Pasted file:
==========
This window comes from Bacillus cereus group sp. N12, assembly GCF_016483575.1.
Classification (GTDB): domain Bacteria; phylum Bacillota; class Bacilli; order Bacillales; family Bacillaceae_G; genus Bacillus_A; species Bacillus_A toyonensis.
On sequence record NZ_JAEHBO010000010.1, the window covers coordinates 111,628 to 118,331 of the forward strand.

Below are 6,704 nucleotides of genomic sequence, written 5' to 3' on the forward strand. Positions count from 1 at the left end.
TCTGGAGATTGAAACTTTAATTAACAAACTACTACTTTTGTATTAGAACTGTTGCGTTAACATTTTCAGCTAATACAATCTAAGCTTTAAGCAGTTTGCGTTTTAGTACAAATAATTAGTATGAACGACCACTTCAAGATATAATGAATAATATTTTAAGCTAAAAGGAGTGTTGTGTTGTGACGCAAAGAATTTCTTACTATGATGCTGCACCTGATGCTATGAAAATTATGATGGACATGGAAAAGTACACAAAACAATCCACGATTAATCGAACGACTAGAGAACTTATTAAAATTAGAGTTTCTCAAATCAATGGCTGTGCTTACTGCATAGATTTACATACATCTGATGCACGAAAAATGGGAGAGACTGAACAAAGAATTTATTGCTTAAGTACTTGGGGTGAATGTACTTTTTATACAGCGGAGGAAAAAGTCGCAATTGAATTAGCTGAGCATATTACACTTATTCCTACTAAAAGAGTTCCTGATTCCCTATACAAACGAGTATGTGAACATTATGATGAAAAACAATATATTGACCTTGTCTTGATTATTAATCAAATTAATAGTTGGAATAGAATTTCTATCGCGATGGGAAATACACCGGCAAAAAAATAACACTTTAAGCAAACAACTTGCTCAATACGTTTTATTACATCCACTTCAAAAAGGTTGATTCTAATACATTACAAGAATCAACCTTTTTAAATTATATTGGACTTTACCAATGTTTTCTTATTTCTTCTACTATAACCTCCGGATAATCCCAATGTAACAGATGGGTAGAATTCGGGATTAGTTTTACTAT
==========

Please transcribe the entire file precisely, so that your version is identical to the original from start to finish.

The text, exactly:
This window comes from Bacillus cereus group sp. N12, assembly GCF_016483575.1.
Classification (GTDB): domain Bacteria; phylum Bacillota; class Bacilli; order Bacillales; family Bacillaceae_G; genus Bacillus_A; species Bacillus_A toyonensis.
On sequence record NZ_JAEHBO010000010.1, the window covers coordinates 111,628 to 118,331 of the forward strand.

Below are 6,704 nucleotides of genomic sequence, written 5' to 3' on the forward strand. Positions count from 1 at the left end.
TCTGGAGATTGAAACTTTAATTAACAAACTACTACTTTTGTATTAGAACTGTTGCGTTAACATTTTCAGCTAATACAATCTAAGCTTTAAGCAGTTTGCGTTTTAGTACAAATAATTAGTATGAACGACCACTTCAAGATATAATGAATAATATTTTAAGCTAAAAGGAGTGTTGTGTTGTGACGCAAAGAATTTCTTACTATGATGCTGCACCTGATGCTATGAAAATTATGATGGACATGGAAAAGTACACAAAACAATCCACGATTAATCGAACGACTAGAGAACTTATTAAAATTAGAGTTTCTCAAATCAATGGCTGTGCTTACTGCATAGATTTACATACATCTGATGCACGAAAAATGGGAGAGACTGAACAAAGAATTTATTGCTTAAGTACTTGGGGTGAATGTACTTTTTATACAGCGGAGGAAAAAGTCGCAATTGAATTAGCTGAGCATATTACACTTATTCCTACTAAAAGAGTTCCTGATTCCCTATACAAACGAGTATGTGAACATTATGATGAAAAACAATATATTGACCTTGTCTTGATTATTAATCAAATTAATAGTTGGAATAGAATTTCTATCGCGATGGGAAATACACCGGCAAAAAAATAACACTTTAAGCAAACAACTTGCTCAATACGTTTTATTACATCCACTTCAAAAAGGTTGATTCTAATACATTACAAGAATCAACCTTTTTAAATTATATTGGACTTTACCAATGTTTTCTTATTTCTTCTACTATAACCTCCGGATAATCCCAATGTAACAGATGGGTAGAATTCGGGATTAGTTTTACTAT